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The Kawaiahao Church in downtown Honolulu was built from coral rock, chiseled by divers from a reef off the southern coast of Oahu and ferried to the city by canoe. Commissioned during the regency of Ka’ahumanu and designed by Congregationalist missionary Hiram Bingham, the church was completed in 1842, a little more than twenty years after American missionaries first arrived on the island. If the church testifies to the rapid success of the Hawaiian mission, the cemetery behind the church tells a more complicated story. Alongside graves of missionary heroes and heroines are the graves of their children and grandchildren, many of whom abandoned mission work for more lucrative pursuits. The shapers of Hawaii's Christian monarchy lie alongside conspirators who undid that same monarchy. On a recent trip to Honolulu, my wife and I visited the church and cemetery. Our guide, a young Anglican priest who has spent most of his life in Hawaii, pointed to two graves, both bearing the same surname. “Good guy. Bad guy,” he said.

Missionaries first arrived in Hawaii in 1820, at a time when the church’s mission was still described in terms of “conquest.” At Bingham’s ordination, Rev. Heman Humphrey lamented that “Immense regions of the earth, which belong to the church, remain unsubdued,” but assured his listeners that the “ultimate conquest and possession of all these is certain.”

With regard to Hawaii, Humphrey was right. It became a Christian kingdom nearly overnight. Between 1820 and 1850, nearly two hundred missionaries, most from New England, settled islands. Within two years of the first arrivals, they were operating a press and beginning to turn Hawaiian into a written language. They published grammar books, an arithmetic text, a collection of “The Thoughts of the Chiefs,” and translations of the Decalogue, a catechism, the Sermon on the Mount, a hymnal, and a history of Scripture. In an 1833 report to donors, the missionaries claimed they had churned out twenty million pages in little more than a decade. Tracts were useless without a literate population, and the missionaries’ educational efforts were astonishing. They established schools for children, but found adults equally eager to learn. According to James L. Haley, “By 1824 there were some two thousand pupils; by 1826, four hundred native teachers were giving lessons to twenty-five thousand; by 1831, there were eleven hundred schools teaching 30 percent of the population.” After only a decade of work, a majority of adult Hawaiians could read.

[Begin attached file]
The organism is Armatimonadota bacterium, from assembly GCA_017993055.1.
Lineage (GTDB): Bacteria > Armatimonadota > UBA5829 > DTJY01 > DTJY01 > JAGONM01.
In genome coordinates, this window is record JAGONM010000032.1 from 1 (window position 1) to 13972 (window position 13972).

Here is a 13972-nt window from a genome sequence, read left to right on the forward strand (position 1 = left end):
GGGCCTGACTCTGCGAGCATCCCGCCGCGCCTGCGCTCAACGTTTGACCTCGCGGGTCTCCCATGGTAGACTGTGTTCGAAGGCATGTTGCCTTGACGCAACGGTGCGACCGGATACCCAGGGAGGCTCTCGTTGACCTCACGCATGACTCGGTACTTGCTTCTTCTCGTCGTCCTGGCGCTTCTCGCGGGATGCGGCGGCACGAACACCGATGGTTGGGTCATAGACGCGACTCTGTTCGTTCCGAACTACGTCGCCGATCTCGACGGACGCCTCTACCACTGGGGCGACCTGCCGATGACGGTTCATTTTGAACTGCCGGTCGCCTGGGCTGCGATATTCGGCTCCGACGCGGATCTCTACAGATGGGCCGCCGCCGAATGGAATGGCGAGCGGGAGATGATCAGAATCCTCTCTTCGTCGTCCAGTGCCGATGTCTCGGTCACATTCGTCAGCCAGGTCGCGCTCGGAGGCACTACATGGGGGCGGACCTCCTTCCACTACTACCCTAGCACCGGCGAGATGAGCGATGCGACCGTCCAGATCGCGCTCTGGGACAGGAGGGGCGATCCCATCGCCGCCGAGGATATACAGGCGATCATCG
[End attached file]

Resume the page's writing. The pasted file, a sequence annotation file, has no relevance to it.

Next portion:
The missionaries quickly recognized the strategic importance of converting royals, chiefs, and chieftesses. Keopuolani, one of the wives of the conqueror Kamehameha I, collaborated with Ka’ahumanu, another of the conqueror’s wives, in dismantling the kapu system of worship, food regulations, and castes. Keopuolani learned the faith from a Tahitian convert, and, as her health declined, she wrote to a royal retainer, “The gods of Hawaii are false. My attachment to them is ended; but I do have love to Christ. I have given myself to him.” She ended with an exhortation: “Do no evil. Love Jesus Christ, that you and I may meet in heaven.” She was baptized on her deathbed. Ka’ahumanu initially treated the missionaries with imperious skepticism, but, after missionary wives nursed her during a serious illness, she became a major patroness of the mission.

As chiefs and commoners converted, the laws and mores of Hawaii changed. The missionaries avoided direct political action, but when chiefs asked them for guidance, they were free with their advice. Human sacrifice was prohibited by the mid-1820s. Prior to the missionaries’ arrival, infanticide was widespread. The Presbyterian Charles Stewart estimated that “two-thirds of the infants born perish by the hands of their own parents before obtaining their first or second year of age!” British missionary William Ellis was startled to learn “the reason most frequently assigned, even by the parents themselves, for the murder of their children, is the trouble of bringing them up.” Ka’ahumanu prohibited infanticide in 1824, and the proscription was reinforced by an 1835 statute. Under the influence of missionaries, chiefs passed Sabbath laws and instituted legal codes based on the “second table” of the Ten Commandments. Notably, the laws applied to everyone. Ordinary Hawaiians were shocked when a chief convicted of poisoning his wife was publicly hanged in Honolulu on October 20, 1840.